I was lucky enough to kick off my season with a race over in Australia the weekend before I left, and it was in a blisteringly hot 35C degrees. A few of us had planned to do the race and then ride home afterwards. The first race of the season is often touch and go for me, and having done no real intervals at that point, I wasn’t sure how the race would go. It turned out to be good fun and I was rewarded with a 4th place. So, the race finished, and we got together in the parking lot for our ride back home down the coast. The three of us were: Tahlia Paskin, a promising young lady who had just returned from the Geelong Women’s world cup and Tour of New Zealand; 3 or 4 times New Zealand Junior National Time Trial champ Evan Pilkinson and myself. We were in a bit of a hurry to get home as we had to get back in time for my goodbye bash of beers and pizza.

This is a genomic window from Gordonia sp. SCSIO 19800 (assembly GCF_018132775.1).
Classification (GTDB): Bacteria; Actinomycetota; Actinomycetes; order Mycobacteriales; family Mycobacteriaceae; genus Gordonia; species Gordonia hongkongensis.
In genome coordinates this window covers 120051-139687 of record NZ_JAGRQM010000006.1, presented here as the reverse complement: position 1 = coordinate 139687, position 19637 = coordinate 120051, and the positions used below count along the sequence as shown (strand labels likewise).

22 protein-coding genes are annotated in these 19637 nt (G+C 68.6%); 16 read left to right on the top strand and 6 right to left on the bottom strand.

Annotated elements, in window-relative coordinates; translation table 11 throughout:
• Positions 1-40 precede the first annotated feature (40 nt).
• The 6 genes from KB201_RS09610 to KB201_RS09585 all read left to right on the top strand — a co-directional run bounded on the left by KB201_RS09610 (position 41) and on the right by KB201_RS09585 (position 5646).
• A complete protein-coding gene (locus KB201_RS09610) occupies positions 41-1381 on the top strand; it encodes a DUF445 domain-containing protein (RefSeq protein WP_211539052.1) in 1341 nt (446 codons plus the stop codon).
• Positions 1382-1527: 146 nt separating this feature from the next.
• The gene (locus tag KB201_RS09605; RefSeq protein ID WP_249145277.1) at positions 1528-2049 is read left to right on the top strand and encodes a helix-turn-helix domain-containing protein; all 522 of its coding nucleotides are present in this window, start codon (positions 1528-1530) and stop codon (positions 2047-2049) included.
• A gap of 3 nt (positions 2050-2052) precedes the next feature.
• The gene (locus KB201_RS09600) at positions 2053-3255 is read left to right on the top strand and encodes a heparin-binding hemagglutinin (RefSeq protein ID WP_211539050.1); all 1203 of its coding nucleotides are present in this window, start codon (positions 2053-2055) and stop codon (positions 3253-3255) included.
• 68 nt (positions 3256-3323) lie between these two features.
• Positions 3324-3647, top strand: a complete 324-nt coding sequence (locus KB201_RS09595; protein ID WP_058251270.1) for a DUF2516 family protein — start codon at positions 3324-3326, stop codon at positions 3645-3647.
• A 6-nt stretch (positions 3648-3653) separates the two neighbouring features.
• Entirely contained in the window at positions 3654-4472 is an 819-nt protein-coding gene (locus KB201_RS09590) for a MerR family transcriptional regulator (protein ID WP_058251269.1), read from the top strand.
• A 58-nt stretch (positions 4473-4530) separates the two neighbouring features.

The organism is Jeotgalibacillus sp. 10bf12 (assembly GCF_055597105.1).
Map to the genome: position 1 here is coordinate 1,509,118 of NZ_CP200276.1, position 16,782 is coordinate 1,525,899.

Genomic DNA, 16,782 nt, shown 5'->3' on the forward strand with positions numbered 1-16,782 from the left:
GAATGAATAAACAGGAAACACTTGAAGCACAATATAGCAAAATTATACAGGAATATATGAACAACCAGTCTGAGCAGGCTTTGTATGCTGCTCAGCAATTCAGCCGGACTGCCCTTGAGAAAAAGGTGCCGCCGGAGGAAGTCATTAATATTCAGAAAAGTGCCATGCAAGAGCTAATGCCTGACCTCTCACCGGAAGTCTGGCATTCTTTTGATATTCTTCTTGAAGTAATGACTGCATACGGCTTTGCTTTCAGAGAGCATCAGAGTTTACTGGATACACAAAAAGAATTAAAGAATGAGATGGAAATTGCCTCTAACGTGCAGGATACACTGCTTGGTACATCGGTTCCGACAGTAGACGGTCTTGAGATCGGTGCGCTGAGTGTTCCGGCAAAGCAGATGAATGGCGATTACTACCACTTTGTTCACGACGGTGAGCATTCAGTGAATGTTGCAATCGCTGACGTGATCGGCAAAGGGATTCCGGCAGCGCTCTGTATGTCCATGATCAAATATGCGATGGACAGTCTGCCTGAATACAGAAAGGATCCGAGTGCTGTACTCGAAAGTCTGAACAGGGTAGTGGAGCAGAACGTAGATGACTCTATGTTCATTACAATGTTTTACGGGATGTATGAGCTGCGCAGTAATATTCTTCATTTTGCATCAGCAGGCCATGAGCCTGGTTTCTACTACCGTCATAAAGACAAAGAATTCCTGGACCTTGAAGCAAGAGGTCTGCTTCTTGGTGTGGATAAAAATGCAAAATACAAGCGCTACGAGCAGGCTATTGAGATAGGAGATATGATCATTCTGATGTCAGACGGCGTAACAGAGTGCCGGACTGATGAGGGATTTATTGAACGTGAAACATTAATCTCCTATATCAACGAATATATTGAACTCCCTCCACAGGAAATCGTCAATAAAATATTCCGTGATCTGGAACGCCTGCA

Riding home we were all totally exhausted and were creeping along at an “old-man-getting-bread-in-the-morning” pace. Add to that the strong headwind and the 3 flat tires we got on the way home (bad things do come in threes), and things were starting to look pretty ugly. Luckily there was light at the end of the tunnel in the form of the golden arches. As we rode into a town, the McDonalds sign loomed promisingly on the horizon. Tahlia was pretty keen on getting some ice-cream, and I could have murdered for a coke, Evan on the other hand just wanted to keep going. 2 against 1, so we stopped at McDonalds! All 3 of us ordered the works of burgers, drinks, fries the whole thing. Possibly the best part of the day was seeing the look on all these overweight people’s faces as they watched 3 skinny cyclists in lycra scoff down junk food like there was no tomorrow.

The rest of the ride back was still pretty slow and painful, but thanks to some joking around, we actually had a good laugh as we shared each other’s misery and pain. We eventually made it home in one very tired piece, and had a great evening of Coronas, shooting pool (very badly) and pizza. Now… about this whole McDonald’s incident. Lets just keep that between you and me…

Snowy European Kickoff